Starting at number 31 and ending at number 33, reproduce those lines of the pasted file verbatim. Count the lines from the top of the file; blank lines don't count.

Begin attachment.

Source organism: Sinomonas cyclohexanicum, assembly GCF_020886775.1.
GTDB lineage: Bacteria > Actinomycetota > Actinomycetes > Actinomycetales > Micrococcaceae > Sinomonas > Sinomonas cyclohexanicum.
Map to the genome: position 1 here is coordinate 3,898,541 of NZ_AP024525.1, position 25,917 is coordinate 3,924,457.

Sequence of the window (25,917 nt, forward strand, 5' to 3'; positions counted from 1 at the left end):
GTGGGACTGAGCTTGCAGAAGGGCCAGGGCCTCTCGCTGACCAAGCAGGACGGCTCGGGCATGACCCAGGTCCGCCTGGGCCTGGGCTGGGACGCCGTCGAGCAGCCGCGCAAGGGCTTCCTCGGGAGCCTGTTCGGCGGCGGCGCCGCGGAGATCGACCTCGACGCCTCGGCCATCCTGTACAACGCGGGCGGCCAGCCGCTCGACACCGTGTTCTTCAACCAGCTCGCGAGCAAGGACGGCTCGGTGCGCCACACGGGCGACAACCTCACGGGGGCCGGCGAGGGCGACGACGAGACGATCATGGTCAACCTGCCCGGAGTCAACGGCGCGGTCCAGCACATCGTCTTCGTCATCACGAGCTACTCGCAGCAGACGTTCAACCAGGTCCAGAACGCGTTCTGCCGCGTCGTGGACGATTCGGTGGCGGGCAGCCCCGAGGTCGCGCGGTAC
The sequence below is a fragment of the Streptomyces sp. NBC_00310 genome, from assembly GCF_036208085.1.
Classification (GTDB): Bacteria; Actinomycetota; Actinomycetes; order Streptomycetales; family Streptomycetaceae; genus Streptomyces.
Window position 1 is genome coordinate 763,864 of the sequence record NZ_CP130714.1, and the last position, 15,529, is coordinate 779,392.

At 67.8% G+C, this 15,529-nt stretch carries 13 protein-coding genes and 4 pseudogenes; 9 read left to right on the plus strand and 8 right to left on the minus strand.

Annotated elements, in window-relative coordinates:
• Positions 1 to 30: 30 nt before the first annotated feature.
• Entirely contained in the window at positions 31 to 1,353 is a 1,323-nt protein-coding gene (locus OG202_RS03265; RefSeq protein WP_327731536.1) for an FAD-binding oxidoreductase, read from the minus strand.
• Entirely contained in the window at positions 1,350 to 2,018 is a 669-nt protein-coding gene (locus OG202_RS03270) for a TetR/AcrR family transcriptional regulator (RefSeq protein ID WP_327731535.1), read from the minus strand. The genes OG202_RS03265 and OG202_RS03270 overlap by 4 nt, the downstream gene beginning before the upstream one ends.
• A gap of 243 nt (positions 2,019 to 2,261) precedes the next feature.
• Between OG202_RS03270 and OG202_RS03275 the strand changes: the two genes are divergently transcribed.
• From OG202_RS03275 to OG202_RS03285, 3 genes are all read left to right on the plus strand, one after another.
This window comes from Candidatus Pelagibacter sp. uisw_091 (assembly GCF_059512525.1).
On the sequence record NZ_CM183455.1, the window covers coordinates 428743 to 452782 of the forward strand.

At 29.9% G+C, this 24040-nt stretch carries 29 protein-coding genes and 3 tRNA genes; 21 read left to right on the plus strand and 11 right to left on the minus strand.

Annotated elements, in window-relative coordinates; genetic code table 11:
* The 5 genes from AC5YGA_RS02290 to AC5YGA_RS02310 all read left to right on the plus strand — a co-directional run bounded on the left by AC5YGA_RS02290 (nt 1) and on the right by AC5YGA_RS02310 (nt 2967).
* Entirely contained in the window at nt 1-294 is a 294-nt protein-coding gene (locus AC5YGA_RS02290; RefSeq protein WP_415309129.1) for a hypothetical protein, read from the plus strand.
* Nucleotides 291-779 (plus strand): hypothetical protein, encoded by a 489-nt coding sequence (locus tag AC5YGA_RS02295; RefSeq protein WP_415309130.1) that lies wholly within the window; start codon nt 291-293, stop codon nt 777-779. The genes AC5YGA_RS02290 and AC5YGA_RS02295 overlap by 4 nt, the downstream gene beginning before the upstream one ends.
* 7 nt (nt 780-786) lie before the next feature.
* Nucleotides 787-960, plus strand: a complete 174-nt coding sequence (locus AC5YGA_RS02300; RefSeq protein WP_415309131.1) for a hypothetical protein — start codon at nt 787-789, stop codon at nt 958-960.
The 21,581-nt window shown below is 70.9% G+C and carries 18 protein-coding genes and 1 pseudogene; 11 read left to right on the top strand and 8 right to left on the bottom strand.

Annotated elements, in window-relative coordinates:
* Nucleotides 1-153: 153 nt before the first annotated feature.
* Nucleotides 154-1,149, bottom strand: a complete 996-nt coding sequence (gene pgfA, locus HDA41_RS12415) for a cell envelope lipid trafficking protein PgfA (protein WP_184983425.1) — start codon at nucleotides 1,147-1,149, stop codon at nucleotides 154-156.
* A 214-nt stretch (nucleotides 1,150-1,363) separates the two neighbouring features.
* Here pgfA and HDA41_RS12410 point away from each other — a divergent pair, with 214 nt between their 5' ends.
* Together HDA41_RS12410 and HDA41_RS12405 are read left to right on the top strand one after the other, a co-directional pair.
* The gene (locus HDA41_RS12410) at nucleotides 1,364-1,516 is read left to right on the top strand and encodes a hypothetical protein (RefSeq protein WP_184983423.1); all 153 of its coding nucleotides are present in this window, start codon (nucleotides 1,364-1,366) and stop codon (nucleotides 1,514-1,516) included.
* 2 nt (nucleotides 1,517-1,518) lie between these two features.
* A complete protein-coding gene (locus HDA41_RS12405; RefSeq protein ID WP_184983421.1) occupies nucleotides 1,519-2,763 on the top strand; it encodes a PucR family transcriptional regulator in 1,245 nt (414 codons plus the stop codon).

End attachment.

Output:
* Here pgfA and HDA41_RS12410 point away from each other — a divergent pair, with 214 nt between their 5' ends.
* Together HDA41_RS12410 and HDA41_RS12405 are read left to right on the top strand one after the other, a co-directional pair.
* The gene (locus HDA41_RS12410) at nucleotides 1,364-1,516 is read left to right on the top strand and encodes a hypothetical protein (RefSeq protein WP_184983423.1); all 153 of its coding nucleotides are present in this window, start codon (nucleotides 1,364-1,366) and stop codon (nucleotides 1,514-1,516) included.